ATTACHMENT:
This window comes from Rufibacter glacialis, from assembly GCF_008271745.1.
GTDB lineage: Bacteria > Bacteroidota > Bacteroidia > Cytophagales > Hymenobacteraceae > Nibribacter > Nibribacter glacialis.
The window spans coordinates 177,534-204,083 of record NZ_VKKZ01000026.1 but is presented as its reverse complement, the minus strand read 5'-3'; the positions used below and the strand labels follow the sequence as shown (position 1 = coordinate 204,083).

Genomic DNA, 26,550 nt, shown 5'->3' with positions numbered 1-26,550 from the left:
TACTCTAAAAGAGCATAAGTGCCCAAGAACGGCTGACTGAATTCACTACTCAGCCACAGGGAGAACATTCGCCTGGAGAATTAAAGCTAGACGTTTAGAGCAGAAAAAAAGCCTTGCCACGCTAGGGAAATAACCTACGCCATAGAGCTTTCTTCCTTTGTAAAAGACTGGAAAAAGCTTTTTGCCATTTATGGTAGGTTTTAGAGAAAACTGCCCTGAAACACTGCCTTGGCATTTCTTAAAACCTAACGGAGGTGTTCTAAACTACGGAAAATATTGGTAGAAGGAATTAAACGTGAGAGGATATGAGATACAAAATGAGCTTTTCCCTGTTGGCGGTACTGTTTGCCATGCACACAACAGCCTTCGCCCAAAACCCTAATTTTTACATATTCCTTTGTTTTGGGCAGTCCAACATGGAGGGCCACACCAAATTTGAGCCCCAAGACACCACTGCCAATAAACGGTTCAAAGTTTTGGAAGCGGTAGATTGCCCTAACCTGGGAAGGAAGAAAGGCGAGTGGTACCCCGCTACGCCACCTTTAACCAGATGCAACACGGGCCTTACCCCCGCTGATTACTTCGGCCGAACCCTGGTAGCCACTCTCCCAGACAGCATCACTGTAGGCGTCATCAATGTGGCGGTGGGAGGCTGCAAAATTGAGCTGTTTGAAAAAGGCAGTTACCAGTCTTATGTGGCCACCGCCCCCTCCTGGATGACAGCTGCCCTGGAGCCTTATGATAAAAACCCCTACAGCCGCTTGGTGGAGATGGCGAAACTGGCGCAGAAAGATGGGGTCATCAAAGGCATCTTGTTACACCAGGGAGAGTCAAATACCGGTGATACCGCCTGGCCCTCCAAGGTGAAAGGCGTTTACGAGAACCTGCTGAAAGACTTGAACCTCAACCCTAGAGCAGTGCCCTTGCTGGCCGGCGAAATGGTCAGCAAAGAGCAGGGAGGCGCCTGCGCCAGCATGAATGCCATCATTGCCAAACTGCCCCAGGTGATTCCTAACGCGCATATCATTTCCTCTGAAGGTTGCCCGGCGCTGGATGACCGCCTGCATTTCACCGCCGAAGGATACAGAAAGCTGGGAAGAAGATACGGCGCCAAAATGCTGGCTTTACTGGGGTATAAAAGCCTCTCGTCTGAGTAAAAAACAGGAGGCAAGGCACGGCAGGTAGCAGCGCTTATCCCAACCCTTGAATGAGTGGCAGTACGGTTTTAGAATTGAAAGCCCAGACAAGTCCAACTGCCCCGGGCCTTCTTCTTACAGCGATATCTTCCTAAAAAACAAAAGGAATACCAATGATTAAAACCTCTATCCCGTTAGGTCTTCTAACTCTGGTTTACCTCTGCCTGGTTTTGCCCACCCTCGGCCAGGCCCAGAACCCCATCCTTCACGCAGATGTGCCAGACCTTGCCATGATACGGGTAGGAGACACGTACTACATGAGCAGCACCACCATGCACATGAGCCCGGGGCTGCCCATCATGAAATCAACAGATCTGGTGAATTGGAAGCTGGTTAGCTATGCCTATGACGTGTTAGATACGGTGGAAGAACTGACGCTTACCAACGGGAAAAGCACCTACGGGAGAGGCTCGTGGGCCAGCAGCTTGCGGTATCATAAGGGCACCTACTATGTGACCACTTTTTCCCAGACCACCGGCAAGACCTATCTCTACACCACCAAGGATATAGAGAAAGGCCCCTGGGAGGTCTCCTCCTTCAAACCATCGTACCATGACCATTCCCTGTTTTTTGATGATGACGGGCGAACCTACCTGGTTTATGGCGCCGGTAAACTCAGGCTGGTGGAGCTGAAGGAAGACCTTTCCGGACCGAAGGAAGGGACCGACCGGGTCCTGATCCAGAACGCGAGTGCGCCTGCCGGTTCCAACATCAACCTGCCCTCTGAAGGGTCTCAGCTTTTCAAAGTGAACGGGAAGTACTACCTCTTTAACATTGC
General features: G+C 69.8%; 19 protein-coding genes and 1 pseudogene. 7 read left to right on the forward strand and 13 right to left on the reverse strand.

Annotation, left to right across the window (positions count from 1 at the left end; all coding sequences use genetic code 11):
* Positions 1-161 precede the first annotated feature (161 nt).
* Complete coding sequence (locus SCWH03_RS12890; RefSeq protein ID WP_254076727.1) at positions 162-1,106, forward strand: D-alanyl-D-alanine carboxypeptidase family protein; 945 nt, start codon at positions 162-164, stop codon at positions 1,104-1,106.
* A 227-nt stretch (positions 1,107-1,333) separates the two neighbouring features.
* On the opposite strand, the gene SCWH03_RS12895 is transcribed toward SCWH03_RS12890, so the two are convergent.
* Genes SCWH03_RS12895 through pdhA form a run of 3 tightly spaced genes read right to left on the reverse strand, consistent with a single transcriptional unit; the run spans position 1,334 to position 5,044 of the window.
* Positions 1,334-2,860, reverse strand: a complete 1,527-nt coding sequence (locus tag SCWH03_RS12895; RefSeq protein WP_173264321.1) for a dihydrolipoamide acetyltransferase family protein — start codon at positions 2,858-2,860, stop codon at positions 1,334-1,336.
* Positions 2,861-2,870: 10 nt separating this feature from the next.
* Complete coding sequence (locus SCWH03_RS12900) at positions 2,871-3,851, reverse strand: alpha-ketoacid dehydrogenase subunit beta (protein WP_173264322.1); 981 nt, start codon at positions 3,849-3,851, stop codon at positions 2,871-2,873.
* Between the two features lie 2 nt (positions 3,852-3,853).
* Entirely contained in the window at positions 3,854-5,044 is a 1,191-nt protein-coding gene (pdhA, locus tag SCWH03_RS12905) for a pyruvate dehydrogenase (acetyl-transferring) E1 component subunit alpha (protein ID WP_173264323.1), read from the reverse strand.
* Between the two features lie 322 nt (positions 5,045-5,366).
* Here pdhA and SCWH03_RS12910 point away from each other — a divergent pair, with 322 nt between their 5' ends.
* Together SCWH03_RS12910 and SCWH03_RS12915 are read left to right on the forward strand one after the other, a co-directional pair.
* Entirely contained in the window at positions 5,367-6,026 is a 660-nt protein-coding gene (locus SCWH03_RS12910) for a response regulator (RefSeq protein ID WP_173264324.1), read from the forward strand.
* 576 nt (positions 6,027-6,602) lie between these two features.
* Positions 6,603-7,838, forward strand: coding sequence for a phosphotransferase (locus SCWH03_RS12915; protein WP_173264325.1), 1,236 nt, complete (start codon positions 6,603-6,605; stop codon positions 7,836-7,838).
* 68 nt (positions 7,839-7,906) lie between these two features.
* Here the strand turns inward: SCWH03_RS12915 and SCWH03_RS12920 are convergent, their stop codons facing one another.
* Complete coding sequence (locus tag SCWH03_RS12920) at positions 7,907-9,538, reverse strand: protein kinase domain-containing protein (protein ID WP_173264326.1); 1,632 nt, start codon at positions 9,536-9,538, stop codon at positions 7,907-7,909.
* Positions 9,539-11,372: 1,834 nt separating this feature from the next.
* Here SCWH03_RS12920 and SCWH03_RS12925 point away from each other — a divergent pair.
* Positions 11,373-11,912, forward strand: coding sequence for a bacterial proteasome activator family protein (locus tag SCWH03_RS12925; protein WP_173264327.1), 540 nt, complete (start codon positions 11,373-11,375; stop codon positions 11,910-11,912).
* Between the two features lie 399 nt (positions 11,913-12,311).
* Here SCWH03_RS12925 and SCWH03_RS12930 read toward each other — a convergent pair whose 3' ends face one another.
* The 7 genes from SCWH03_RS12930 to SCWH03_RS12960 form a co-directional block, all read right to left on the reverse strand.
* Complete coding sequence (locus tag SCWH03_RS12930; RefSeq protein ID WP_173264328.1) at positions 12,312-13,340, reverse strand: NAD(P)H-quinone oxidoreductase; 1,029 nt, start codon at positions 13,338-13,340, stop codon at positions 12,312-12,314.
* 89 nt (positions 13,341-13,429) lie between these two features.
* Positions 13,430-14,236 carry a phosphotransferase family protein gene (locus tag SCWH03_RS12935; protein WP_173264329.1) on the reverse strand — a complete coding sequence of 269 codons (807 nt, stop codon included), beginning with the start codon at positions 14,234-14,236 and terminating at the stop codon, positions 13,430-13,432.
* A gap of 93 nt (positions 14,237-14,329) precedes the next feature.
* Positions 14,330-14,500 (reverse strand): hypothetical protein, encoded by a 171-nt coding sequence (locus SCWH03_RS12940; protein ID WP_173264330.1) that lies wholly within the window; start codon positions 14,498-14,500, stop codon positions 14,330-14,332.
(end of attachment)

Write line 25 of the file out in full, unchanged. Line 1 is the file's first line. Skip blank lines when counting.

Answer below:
* Here the strand turns inward: SCWH03_RS12915 and SCWH03_RS12920 are convergent, their stop codons facing one another.